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Ranimi23's avatar

Is it okay to have a personal relationship with a colleague from work?

Asked by Ranimi23 (1881 points ) October 30th, 2010

I may have a problem. At my new work place, I like someone. I think she like me too. From the moment our eyes met, the connection was pretty immediate. Fun to talk to her about things that are not work.

The big problem: We are working in the same deparatment, but not at the same team. We sit on the same floor.

I’d love to know her outside of work. On the other hand, it’s my job, I’m new here, what would they say? People will talk and a lot. And if that fails? It will not be pleasant for either of us. I try to take it easy, to know her well before I take it several steps further.

Do you know couples who knew at workplace and were married at the end? Is there a legal problem with it? Is it okay to hide it from everyone especially at work until we’re sure it is what we want?

I would love your ideas and suggestions, maybe how to deal with this situation. Of course it’s just best to forget about it and do nothing. But there’s always the option that this is the love of my life and who said you can not find it in work?

Everything can happen in life, I know that for sure.

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18 Answers

Seaofclouds's avatar

You need to check with your employers policy on it first. They may have a problem with it and it could lead to one or both of you losing your job.

That being said, it’s really up to you. Like you said, if things don’t work out, it won’t be pleasant for either of you and people at work will talk no matter what. If you decide to see if anything is there, you should definitely keep business and pleasure separate.

marinelife's avatar

I know of many workplace romances that have ended in marriage. (Mine among them.)

We tried to keep it quiet when we were dating.

Kraigmo's avatar

If you trust yourself and her to handle this no matter where it leads, then who cares what the employer knows.

Some people are not able to put aside emotions for work purposes. You gotta first figure that out about her. It’s hard to figure out though till too late sometimes.

A lot of employers have a policy that you report any relationship such as the one you listed.

I think just keeping it quiet while you are dating, like @marinelife said, is the best way to handle it.

HungryGuy's avatar

It’s hard to hook up with people, so you have to meet people where you can. At work is the #1 place where you interact with lots of people and have the greatest chance to hook up with someone. Eliminating work as a source of potential partners will greatly reduce your chance of finding that special someone in your lifetime.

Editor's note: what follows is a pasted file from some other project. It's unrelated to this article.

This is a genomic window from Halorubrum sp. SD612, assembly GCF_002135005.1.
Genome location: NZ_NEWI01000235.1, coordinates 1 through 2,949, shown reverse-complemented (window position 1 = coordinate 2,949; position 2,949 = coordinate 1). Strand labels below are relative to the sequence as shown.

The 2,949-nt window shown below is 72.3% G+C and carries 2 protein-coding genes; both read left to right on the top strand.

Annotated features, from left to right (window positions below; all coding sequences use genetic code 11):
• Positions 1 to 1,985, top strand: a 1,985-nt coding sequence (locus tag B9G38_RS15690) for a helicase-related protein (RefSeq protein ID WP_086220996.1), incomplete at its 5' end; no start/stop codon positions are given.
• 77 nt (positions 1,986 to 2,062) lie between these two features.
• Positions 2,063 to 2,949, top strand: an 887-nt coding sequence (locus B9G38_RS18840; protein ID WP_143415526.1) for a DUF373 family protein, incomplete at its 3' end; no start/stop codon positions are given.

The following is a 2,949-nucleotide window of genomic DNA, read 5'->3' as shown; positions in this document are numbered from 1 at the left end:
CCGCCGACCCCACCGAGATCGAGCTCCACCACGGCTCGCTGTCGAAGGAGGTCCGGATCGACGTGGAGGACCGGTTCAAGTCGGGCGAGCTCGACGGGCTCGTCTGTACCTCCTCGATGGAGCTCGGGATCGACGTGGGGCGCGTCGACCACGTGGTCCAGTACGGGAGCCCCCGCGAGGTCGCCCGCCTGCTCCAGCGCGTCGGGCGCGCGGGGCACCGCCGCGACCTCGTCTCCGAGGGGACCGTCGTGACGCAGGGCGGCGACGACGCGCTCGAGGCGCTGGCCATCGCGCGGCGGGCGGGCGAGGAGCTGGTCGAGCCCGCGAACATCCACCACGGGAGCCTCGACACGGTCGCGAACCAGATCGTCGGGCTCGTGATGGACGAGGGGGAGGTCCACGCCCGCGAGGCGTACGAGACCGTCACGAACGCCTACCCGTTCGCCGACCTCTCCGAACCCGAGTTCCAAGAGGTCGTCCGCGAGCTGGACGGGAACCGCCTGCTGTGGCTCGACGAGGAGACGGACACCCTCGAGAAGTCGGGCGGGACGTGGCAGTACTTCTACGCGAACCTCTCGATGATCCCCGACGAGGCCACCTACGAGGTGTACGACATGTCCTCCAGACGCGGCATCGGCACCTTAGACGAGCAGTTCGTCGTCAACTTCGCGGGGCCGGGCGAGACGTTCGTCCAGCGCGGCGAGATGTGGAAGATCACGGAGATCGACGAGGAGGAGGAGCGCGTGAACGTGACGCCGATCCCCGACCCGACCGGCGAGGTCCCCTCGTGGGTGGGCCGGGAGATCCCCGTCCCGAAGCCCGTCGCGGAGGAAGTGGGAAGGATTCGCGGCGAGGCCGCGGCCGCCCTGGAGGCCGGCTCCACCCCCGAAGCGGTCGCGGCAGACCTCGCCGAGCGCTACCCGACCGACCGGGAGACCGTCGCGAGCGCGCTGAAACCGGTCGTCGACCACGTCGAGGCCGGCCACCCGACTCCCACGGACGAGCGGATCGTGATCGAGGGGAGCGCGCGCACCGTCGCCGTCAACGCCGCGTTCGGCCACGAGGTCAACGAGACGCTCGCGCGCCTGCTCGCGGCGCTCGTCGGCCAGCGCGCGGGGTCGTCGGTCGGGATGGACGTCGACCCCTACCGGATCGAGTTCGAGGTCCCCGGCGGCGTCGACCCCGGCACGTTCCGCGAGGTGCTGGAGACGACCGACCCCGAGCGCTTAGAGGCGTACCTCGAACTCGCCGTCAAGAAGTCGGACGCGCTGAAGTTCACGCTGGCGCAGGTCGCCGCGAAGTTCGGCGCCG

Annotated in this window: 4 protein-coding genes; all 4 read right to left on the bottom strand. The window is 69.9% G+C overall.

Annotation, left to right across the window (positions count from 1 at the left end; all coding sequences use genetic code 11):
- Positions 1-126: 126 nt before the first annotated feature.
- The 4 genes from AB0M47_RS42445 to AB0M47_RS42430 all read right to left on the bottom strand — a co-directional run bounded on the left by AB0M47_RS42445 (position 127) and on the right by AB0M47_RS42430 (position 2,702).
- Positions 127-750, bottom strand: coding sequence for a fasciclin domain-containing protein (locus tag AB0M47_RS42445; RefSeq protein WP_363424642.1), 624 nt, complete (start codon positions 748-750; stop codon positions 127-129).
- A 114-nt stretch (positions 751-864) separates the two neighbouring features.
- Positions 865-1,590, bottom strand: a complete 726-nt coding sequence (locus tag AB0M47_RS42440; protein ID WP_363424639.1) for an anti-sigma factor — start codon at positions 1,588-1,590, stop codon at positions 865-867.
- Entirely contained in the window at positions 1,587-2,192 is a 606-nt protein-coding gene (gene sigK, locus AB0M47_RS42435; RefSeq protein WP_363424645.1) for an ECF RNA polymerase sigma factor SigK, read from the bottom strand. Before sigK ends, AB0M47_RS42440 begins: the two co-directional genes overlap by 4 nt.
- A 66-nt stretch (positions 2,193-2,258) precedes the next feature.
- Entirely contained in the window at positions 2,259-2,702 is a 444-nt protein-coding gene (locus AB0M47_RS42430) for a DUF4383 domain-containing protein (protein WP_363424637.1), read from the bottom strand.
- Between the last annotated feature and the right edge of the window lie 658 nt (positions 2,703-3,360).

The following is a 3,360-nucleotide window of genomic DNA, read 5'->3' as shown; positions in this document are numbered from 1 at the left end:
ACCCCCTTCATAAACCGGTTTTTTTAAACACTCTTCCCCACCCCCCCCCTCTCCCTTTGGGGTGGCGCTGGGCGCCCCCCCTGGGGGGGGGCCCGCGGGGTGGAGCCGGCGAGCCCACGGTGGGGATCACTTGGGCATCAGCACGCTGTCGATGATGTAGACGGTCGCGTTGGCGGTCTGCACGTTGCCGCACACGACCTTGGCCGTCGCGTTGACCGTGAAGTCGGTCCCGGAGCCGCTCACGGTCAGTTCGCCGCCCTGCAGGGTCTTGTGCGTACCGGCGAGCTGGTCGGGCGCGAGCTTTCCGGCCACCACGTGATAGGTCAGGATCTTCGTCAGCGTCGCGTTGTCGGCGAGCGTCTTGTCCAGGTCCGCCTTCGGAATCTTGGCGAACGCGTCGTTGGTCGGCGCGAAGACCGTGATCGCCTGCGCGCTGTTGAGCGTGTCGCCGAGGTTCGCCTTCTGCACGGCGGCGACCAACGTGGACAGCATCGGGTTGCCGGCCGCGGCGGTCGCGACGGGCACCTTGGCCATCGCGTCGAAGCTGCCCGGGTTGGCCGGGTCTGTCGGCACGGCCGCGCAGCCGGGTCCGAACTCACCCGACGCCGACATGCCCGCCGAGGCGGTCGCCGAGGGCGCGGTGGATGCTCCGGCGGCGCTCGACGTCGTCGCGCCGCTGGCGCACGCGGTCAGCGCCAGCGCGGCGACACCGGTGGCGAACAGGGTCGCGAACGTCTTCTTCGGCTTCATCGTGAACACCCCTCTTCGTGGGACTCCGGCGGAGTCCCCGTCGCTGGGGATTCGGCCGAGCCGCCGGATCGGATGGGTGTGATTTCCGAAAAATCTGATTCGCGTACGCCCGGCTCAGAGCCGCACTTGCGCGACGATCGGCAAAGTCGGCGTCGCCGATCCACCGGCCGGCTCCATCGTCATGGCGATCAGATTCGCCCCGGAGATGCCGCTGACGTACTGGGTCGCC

filmfann's avatar

I have had no positive experiences with this. Avoid it.

youcancallmemoonman's avatar

Been there done that three times. (but who’s counting) My question is HONESTLY how jealous of a person are you?

Pied_Pfeffer's avatar

As @Seaofclouds said, check with your company’s policy first. The one I worked for had a strict policy against having a romantic relationship with anyone who reported to you. Otherwise, it was okay.

In 24 years with this company, I’ve seen it happen time and time again, including some of my own experiences. Here are some examples:
1.) Couples that work for the same company but are in different fields, and you would never know that they were married or dating while on the job.
2.) Couples that work for the same company but are in different fields, and one of them has an affair with another co-worker. (The word gets out.)
3.) Couples that break up, and it doesn’t matter whether they work in the same dept. or not. (The word gets out.)
4.) Two co-workers that are just friends, but seem exceptionally close. (Gossip ensues.)
5.) Couples where one reports to another and no matter how discrete they are at work, they are spotted meeting at the local coffee shop each morning before work. (The supervisor gets fired and the one remaining is branded.)
And my favorite:
6.) The supervisor falls in love with an employee, and they agree that s/he leaves the company so that they can live happily ever after. I witnessed this happening in the early ‘80s, and the couple is still together.

Any relationship between people that work for the same company is up for speculation.

flo's avatar

No, not unless one of you is willing to transfer to a department where it won’t cause complications. There is an almost exact Q, from months ago here.

RealEyesRealizeRealLies's avatar

“I’m new here, what would they say? People will talk and a lot. And if that fails? It will not be pleasant for either of us.”